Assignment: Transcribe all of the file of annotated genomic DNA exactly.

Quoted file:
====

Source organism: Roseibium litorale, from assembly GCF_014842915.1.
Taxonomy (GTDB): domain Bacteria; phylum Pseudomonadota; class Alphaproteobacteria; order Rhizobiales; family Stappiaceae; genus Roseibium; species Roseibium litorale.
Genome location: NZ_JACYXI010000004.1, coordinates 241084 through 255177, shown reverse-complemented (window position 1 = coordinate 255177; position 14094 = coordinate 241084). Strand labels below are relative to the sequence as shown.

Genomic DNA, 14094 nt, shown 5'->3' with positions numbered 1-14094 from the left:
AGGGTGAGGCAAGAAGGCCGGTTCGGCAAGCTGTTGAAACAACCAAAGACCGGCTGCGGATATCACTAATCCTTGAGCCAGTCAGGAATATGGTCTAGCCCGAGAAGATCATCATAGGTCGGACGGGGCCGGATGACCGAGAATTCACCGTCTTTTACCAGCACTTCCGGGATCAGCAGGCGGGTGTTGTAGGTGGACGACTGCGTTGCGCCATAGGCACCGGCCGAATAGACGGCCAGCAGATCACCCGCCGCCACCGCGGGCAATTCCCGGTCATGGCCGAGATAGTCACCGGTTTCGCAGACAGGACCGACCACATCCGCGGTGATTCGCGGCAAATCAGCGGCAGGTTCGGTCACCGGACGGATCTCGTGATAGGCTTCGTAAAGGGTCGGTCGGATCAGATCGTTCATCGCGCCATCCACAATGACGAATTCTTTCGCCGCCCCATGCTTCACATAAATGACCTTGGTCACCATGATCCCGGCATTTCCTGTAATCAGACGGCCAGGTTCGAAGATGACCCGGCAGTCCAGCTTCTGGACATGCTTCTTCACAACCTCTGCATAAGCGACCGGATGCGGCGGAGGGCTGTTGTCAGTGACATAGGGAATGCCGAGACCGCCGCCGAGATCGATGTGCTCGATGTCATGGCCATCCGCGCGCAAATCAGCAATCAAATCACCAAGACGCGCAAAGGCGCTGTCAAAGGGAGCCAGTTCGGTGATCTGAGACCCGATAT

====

Source organism: Roseibium litorale, from assembly GCF_014842915.1.
Taxonomy (GTDB): domain Bacteria; phylum Pseudomonadota; class Alphaproteobacteria; order Rhizobiales; family Stappiaceae; genus Roseibium; species Roseibium litorale.
Genome location: NZ_JACYXI010000004.1, coordinates 241084 through 255177, shown reverse-complemented (window position 1 = coordinate 255177; position 14094 = coordinate 241084). Strand labels below are relative to the sequence as shown.

Genomic DNA, 14094 nt, shown 5'->3' with positions numbered 1-14094 from the left:
AGGGTGAGGCAAGAAGGCCGGTTCGGCAAGCTGTTGAAACAACCAAAGACCGGCTGCGGATATCACTAATCCTTGAGCCAGTCAGGAATATGGTCTAGCCCGAGAAGATCATCATAGGTCGGACGGGGCCGGATGACCGAGAATTCACCGTCTTTTACCAGCACTTCCGGGATCAGCAGGCGGGTGTTGTAGGTGGACGACTGCGTTGCGCCATAGGCACCGGCCGAATAGACGGCCAGCAGATCACCCGCCGCCACCGCGGGCAATTCCCGGTCATGGCCGAGATAGTCACCGGTTTCGCAGACAGGACCGACCACATCCGCGGTGATTCGCGGCAAATCAGCGGCAGGTTCGGTCACCGGACGGATCTCGTGATAGGCTTCGTAAAGGGTCGGTCGGATCAGATCGTTCATCGCGCCATCCACAATGACGAATTCTTTCGCCGCCCCATGCTTCACATAAATGACCTTGGTCACCATGATCCCGGCATTTCCTGTAATCAGACGGCCAGGTTCGAAGATGACCCGGCAGTCCAGCTTCTGGACATGCTTCTTCACAACCTCTGCATAAGCGACCGGATGCGGCGGAGGGCTGTTGTCAGTGACATAGGGAATGCCGAGACCGCCGCCGAGATCGATGTGCTCGATGTCATGGCCATCCGCGCGCAAATCAGCAATCAAATCACCAAGACGCGCAAAGGCGCTGTCAAAGGGAGCCAGTTCGGTGATCTGAGACCCGATAT